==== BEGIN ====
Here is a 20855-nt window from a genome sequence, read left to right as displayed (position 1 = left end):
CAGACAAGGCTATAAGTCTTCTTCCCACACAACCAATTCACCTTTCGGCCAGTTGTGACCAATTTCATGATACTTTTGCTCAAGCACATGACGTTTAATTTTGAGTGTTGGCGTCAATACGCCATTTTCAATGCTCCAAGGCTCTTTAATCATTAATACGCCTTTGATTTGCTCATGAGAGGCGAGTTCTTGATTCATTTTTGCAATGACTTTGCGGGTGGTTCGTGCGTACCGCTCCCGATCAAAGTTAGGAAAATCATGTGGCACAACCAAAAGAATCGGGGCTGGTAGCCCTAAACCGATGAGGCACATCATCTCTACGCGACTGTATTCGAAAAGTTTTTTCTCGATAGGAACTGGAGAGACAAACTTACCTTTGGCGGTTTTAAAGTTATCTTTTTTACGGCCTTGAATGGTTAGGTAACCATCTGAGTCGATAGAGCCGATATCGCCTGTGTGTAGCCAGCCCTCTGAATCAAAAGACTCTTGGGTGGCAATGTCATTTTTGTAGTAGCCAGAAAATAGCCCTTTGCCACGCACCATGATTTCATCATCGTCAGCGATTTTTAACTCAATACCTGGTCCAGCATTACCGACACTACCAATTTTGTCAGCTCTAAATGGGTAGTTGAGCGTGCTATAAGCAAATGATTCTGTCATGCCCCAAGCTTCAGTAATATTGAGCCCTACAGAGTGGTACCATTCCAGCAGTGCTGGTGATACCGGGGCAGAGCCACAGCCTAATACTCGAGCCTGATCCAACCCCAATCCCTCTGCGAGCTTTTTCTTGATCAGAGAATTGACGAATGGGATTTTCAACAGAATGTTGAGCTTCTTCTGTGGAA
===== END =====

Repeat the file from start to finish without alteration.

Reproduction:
Here is a 20855-nt window from a genome sequence, read left to right as displayed (position 1 = left end):
CAGACAAGGCTATAAGTCTTCTTCCCACACAACCAATTCACCTTTCGGCCAGTTGTGACCAATTTCATGATACTTTTGCTCAAGCACATGACGTTTAATTTTGAGTGTTGGCGTCAATACGCCATTTTCAATGCTCCAAGGCTCTTTAATCATTAATACGCCTTTGATTTGCTCATGAGAGGCGAGTTCTTGATTCATTTTTGCAATGACTTTGCGGGTGGTTCGTGCGTACCGCTCCCGATCAAAGTTAGGAAAATCATGTGGCACAACCAAAAGAATCGGGGCTGGTAGCCCTAAACCGATGAGGCACATCATCTCTACGCGACTGTATTCGAAAAGTTTTTTCTCGATAGGAACTGGAGAGACAAACTTACCTTTGGCGGTTTTAAAGTTATCTTTTTTACGGCCTTGAATGGTTAGGTAACCATCTGAGTCGATAGAGCCGATATCGCCTGTGTGTAGCCAGCCCTCTGAATCAAAAGACTCTTGGGTGGCAATGTCATTTTTGTAGTAGCCAGAAAATAGCCCTTTGCCACGCACCATGATTTCATCATCGTCAGCGATTTTTAACTCAATACCTGGTCCAGCATTACCGACACTACCAATTTTGTCAGCTCTAAATGGGTAGTTGAGCGTGCTATAAGCAAATGATTCTGTCATGCCCCAAGCTTCAGTAATATTGAGCCCTACAGAGTGGTACCATTCCAGCAGTGCTGGTGATACCGGGGCAGAGCCACAGCCTAATACTCGAGCCTGATCCAACCCCAATCCCTCTGCGAGCTTTTTCTTGATCAGAGAATTGACGAATGGGATTTTCAACAGAATGTTGAGCTTCTTCTGTGGAA